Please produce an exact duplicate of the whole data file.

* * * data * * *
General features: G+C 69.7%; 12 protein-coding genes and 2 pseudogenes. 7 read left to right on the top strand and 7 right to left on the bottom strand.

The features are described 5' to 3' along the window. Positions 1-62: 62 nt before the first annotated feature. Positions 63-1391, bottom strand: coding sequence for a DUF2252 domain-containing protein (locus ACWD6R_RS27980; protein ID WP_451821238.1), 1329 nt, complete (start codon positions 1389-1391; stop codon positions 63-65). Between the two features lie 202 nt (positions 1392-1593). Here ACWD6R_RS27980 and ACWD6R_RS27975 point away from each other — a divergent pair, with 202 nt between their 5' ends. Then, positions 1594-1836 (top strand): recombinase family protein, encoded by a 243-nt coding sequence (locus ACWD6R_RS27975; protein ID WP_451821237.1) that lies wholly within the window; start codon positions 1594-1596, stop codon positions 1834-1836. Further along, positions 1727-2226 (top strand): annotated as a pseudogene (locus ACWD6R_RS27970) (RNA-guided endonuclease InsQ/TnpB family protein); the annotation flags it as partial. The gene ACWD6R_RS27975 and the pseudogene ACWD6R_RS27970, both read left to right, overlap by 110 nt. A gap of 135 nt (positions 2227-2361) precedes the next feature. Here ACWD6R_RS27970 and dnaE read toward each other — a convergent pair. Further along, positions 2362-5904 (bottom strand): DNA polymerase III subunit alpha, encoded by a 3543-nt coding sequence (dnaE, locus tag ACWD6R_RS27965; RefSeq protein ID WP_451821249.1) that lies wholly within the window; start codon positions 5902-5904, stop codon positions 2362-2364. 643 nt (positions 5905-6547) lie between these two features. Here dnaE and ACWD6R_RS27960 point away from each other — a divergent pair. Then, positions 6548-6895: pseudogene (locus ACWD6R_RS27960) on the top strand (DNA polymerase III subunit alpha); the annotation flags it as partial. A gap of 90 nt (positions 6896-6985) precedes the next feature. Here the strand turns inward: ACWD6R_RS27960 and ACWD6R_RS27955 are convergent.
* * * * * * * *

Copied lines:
General features: G+C 69.7%; 12 protein-coding genes and 2 pseudogenes. 7 read left to right on the top strand and 7 right to left on the bottom strand.

The features are described 5' to 3' along the window. Positions 1-62: 62 nt before the first annotated feature. Positions 63-1391, bottom strand: coding sequence for a DUF2252 domain-containing protein (locus ACWD6R_RS27980; protein ID WP_451821238.1), 1329 nt, complete (start codon positions 1389-1391; stop codon positions 63-65). Between the two features lie 202 nt (positions 1392-1593). Here ACWD6R_RS27980 and ACWD6R_RS27975 point away from each other — a divergent pair, with 202 nt between their 5' ends. Then, positions 1594-1836 (top strand): recombinase family protein, encoded by a 243-nt coding sequence (locus ACWD6R_RS27975; protein ID WP_451821237.1) that lies wholly within the window; start codon positions 1594-1596, stop codon positions 1834-1836. Further along, positions 1727-2226 (top strand): annotated as a pseudogene (locus ACWD6R_RS27970) (RNA-guided endonuclease InsQ/TnpB family protein); the annotation flags it as partial. The gene ACWD6R_RS27975 and the pseudogene ACWD6R_RS27970, both read left to right, overlap by 110 nt. A gap of 135 nt (positions 2227-2361) precedes the next feature. Here ACWD6R_RS27970 and dnaE read toward each other — a convergent pair. Further along, positions 2362-5904 (bottom strand): DNA polymerase III subunit alpha, encoded by a 3543-nt coding sequence (dnaE, locus tag ACWD6R_RS27965; RefSeq protein ID WP_451821249.1) that lies wholly within the window; start codon positions 5902-5904, stop codon positions 2362-2364. 643 nt (positions 5905-6547) lie between these two features. Here dnaE and ACWD6R_RS27960 point away from each other — a divergent pair. Then, positions 6548-6895: pseudogene (locus ACWD6R_RS27960) on the top strand (DNA polymerase III subunit alpha); the annotation flags it as partial. A gap of 90 nt (positions 6896-6985) precedes the next feature. Here the strand turns inward: ACWD6R_RS27960 and ACWD6R_RS27955 are convergent.